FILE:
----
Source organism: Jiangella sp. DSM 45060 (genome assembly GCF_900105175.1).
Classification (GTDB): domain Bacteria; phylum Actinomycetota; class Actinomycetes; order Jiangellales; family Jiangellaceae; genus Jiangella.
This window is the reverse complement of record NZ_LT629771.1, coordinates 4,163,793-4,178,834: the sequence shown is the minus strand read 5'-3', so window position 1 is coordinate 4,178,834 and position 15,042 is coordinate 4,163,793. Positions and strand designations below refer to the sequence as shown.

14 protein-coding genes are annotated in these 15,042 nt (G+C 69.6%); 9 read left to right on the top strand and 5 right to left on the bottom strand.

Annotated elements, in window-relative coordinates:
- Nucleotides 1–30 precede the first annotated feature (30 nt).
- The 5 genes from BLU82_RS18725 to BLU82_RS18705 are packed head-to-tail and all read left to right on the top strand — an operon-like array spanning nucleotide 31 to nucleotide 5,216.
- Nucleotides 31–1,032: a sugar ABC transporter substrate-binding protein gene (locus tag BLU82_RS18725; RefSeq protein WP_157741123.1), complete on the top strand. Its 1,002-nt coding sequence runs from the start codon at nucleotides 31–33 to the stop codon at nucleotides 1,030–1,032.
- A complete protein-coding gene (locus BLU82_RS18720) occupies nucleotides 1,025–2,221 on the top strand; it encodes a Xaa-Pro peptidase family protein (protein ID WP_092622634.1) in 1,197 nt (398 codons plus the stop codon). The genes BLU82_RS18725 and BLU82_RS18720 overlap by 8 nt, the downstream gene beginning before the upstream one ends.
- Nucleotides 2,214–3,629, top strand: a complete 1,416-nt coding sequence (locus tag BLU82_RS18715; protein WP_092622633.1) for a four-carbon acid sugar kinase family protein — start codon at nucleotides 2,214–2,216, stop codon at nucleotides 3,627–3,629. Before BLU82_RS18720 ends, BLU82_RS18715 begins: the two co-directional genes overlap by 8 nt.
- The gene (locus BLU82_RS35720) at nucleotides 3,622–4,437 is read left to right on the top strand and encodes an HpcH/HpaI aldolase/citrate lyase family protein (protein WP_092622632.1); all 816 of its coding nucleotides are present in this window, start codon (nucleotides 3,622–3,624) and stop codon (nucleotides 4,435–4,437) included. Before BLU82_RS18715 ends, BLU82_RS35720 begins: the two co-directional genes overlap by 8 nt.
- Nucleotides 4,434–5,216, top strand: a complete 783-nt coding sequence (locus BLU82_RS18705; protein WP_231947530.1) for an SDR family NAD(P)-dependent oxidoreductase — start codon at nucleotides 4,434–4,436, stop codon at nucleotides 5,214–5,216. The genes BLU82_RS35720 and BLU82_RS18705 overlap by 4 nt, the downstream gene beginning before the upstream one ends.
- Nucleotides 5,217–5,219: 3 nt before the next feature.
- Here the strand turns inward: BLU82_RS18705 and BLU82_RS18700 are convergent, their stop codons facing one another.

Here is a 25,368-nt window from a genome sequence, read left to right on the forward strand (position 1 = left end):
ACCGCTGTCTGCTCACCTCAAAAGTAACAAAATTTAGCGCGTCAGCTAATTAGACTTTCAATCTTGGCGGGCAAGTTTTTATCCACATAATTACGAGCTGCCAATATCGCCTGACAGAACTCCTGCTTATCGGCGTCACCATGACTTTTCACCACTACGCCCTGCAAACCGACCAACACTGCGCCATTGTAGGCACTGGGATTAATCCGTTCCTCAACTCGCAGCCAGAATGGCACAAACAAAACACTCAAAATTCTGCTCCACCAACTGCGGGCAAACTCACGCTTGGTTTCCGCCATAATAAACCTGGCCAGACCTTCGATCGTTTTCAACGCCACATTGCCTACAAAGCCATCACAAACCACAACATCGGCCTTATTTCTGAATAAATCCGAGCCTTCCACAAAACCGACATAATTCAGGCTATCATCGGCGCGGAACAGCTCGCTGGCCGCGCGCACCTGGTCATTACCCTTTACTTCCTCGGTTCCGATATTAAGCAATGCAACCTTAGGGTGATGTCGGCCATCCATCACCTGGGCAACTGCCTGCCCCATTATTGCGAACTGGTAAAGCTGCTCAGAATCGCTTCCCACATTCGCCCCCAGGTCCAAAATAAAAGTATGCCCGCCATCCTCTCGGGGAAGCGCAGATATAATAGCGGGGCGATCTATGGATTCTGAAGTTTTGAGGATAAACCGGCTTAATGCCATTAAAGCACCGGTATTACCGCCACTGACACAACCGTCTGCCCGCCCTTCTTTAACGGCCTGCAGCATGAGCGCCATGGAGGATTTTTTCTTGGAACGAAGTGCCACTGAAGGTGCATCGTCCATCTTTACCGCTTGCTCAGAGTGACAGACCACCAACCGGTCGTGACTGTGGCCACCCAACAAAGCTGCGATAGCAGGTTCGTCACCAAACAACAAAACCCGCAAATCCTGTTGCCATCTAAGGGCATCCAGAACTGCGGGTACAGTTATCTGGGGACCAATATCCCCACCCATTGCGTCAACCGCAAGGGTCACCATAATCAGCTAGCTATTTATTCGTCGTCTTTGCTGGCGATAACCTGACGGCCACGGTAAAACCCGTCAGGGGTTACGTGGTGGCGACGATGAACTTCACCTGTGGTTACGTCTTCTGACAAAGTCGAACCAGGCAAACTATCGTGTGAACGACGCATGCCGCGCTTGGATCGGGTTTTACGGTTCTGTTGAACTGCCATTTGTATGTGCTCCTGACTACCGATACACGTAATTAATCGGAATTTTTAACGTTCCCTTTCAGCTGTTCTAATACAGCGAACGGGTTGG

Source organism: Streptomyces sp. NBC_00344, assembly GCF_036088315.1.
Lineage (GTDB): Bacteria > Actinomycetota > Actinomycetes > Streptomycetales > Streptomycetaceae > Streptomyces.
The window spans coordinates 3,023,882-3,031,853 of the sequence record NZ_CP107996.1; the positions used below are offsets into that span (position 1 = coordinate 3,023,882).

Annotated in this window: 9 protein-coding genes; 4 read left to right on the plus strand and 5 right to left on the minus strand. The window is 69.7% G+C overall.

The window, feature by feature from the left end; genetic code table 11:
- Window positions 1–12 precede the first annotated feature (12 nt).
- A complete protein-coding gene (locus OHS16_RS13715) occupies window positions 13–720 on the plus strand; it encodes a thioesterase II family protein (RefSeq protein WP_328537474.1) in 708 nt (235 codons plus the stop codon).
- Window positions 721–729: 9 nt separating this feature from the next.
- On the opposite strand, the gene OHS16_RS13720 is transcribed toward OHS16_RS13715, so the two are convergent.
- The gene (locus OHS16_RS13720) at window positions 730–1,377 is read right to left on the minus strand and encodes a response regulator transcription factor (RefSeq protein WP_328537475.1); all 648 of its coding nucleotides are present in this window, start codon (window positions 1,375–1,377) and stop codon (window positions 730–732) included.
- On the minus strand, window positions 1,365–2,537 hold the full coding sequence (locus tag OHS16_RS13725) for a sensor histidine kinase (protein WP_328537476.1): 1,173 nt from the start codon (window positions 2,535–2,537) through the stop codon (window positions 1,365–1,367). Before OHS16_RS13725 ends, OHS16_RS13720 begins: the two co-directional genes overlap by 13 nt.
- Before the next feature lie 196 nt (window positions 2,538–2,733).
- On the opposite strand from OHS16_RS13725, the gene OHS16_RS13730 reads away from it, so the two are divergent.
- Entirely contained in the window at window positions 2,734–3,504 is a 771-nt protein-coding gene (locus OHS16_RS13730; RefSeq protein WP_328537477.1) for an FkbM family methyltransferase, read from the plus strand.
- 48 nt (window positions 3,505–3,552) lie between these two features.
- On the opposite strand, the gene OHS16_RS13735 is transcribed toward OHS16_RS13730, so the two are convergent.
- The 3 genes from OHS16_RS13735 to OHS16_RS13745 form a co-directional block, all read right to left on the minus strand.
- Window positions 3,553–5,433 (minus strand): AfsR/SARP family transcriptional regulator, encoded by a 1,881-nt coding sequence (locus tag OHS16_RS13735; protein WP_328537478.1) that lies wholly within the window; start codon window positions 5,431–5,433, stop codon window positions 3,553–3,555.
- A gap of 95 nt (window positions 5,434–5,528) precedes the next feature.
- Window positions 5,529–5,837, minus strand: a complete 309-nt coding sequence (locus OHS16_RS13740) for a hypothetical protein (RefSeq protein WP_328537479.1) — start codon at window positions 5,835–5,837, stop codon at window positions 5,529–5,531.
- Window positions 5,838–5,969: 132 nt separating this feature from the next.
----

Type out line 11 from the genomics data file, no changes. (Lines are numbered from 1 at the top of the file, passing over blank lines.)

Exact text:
- The gene (locus BLU82_RS35720) at nucleotides 3,622–4,437 is read left to right on the top strand and encodes an HpcH/HpaI aldolase/citrate lyase family protein (protein WP_092622632.1); all 816 of its coding nucleotides are present in this window, start codon (nucleotides 3,622–3,624) and stop codon (nucleotides 4,435–4,437) included. Before BLU82_RS18715 ends, BLU82_RS35720 begins: the two co-directional genes overlap by 8 nt.